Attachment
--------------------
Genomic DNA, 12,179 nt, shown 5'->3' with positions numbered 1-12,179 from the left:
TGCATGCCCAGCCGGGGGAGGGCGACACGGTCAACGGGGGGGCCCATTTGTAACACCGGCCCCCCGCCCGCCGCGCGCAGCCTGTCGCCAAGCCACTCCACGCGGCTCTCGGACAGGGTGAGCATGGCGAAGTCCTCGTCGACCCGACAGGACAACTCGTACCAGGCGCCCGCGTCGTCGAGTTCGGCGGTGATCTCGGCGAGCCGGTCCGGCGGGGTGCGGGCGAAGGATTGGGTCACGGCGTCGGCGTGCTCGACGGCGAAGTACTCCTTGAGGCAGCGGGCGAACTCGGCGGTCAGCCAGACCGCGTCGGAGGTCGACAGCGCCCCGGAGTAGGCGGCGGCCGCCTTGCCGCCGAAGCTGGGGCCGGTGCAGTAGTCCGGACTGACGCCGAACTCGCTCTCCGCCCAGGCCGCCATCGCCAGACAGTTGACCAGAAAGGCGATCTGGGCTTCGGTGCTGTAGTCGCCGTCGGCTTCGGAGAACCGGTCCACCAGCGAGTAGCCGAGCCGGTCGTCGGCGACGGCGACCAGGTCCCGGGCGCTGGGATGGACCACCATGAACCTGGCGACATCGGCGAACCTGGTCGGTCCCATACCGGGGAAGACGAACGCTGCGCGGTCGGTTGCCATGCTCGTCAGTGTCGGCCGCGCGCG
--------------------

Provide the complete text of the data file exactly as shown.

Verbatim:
Genomic DNA, 12,179 nt, shown 5'->3' with positions numbered 1-12,179 from the left:
TGCATGCCCAGCCGGGGGAGGGCGACACGGTCAACGGGGGGGCCCATTTGTAACACCGGCCCCCCGCCCGCCGCGCGCAGCCTGTCGCCAAGCCACTCCACGCGGCTCTCGGACAGGGTGAGCATGGCGAAGTCCTCGTCGACCCGACAGGACAACTCGTACCAGGCGCCCGCGTCGTCGAGTTCGGCGGTGATCTCGGCGAGCCGGTCCGGCGGGGTGCGGGCGAAGGATTGGGTCACGGCGTCGGCGTGCTCGACGGCGAAGTACTCCTTGAGGCAGCGGGCGAACTCGGCGGTCAGCCAGACCGCGTCGGAGGTCGACAGCGCCCCGGAGTAGGCGGCGGCCGCCTTGCCGCCGAAGCTGGGGCCGGTGCAGTAGTCCGGACTGACGCCGAACTCGCTCTCCGCCCAGGCCGCCATCGCCAGACAGTTGACCAGAAAGGCGATCTGGGCTTCGGTGCTGTAGTCGCCGTCGGCTTCGGAGAACCGGTCCACCAGCGAGTAGCCGAGCCGGTCGTCGGCGACGGCGACCAGGTCCCGGGCGCTGGGATGGACCACCATGAACCTGGCGACATCGGCGAACCTGGTCGGTCCCATACCGGGGAAGACGAACGCTGCGCGGTCGGTTGCCATGCTCGTCAGTGTCGGCCGCGCGCG